More than an apple: the flu shot is what keeps the doctor away
According to the Centers for Disease Control and Prevention (CDC), about 80,000 Americans died of the flu and its complications last winter–the highest death toll in at least four decades.
Wissam Al Khoury, a graduate student in the Robert Stempel College of Public Health and Social Work, presented a recent study to the CDC that found that Florida has an alarmingly low rate of flu vaccination. This leaves students, and the population at large, vulnerable to contracting the virus.
First developed in the 1930s, the flu vaccine is in an inactive form of the virus that helps the body create antibodies to help a person not get sick. The flu vaccine does not cause the flu or flu-like symptoms. Every year, a new flu vaccine is developed to combat the three or four strains of the virus that are expected to be most prevalent that season.
Nationally, the Office of Disease Prevention and Health Promotion goal of 70 percent annual flu vaccination coverage for children aged 6 months -17 years old by the year 2020. Yet, Al Khoury found that in Florida, of the 6,171 high school students who responded to a Florida Department of Health survey, 44.5% did not receive flu vaccinations in the prior 12 months.
“The numbers prove that not enough students are being vaccinated,” said Al Khoury. “Much more effort should be made to educate the population of the importance of getting the flu vaccine.”
Among the findings, females (53.3%), whites (46.8%, and heterosexuals reported higher rates of flu vaccination than blacks (26.8%), Hispanics (20.8%), or students identifying as gay, lesbian or bisexual (54%). Students 16 years and older reported lower rates of vaccination than younger students.
When looking further at the data, Al Khoury noted that this rate falls even lower, to around 40 percent at best, for college students. Some college campuses’ vaccination rates can be as low as 8 percent. In a 2017 survey of 1,005 college students conducted for the National Foundation for Infectious Diseases (NFID), only 46 percent regularly got the flu vaccine and 59 percent thought that the flu shot can cause flu.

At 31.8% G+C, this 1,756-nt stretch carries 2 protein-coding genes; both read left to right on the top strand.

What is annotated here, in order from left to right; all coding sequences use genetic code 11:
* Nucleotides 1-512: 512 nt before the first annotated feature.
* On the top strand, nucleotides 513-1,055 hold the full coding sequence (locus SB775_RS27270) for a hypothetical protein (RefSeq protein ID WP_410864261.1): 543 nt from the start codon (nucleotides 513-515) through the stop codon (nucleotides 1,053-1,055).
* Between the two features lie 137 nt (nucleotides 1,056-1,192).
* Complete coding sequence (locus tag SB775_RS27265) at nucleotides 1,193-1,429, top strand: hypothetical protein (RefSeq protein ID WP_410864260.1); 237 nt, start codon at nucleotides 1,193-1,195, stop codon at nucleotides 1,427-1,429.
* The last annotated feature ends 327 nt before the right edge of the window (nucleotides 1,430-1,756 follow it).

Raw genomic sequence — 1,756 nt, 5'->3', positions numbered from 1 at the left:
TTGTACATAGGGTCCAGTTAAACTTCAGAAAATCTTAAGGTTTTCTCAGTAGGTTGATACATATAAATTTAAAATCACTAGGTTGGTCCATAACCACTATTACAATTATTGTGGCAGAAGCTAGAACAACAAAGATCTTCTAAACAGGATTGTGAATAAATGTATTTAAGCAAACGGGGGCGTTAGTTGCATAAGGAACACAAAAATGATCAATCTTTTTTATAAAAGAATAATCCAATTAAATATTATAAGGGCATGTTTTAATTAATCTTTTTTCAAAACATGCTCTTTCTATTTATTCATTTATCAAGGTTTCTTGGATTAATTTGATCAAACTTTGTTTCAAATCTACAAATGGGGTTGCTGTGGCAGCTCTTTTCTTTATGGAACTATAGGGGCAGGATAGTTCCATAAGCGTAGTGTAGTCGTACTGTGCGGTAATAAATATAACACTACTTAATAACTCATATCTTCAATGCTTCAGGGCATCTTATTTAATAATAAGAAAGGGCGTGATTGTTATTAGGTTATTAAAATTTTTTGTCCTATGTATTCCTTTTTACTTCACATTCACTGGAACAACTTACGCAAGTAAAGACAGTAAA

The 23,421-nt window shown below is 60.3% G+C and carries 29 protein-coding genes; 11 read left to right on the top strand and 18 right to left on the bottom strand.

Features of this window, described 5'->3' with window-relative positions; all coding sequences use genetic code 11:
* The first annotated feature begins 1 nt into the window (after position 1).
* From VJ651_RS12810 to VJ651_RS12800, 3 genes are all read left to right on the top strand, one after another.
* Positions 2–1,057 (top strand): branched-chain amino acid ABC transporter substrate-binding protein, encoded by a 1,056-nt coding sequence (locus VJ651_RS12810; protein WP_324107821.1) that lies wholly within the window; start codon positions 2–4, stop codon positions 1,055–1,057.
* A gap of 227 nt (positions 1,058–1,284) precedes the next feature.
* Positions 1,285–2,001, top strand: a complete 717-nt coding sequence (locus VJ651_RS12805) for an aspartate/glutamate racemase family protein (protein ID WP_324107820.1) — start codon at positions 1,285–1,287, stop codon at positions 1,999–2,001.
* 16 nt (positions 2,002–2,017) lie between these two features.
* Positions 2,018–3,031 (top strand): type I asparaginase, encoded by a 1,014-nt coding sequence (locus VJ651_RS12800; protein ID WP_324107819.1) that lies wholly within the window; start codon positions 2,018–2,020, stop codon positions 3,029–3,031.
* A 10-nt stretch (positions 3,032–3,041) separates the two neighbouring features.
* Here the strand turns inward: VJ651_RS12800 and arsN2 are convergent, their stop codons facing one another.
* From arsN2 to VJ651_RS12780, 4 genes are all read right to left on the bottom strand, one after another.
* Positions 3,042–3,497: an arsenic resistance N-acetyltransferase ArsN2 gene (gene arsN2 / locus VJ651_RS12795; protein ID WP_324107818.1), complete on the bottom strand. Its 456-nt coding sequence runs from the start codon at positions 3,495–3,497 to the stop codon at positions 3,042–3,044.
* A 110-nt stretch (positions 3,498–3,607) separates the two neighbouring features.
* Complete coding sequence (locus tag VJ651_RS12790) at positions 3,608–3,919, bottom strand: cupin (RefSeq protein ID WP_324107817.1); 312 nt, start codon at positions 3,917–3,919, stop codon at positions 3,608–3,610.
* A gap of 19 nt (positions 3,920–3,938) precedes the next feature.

“This study shows how health disparities are responsible for significant differences in immunization rates, and it highlights the concerns that some students and their parents have about getting the flu shot,” continued Al Khoury. “The Florida Department of Health should be alarmed by these numbers. More work needs to be done to increase awareness of the nasal spray vaccinations to populations who are worried about the side effects of the flu shot.”
According to the CDC, “Anyone can get flu. Flu strikes suddenly and can last several days. Symptoms vary by age, but can include fever/chills, sore throat, muscle aches, fatigue, cough, headache and runny or stuffy nose.”
October is the start of flu season. If you are interested in getting a flu vaccine or learning more about how to protect yourself from the flu virus this winter, there are resources available on campus. Students can visit the FIU Student Health Services to receive a free flu vaccine, while supplies last. Faculty and staff can visit FIU Health for their flu vaccine.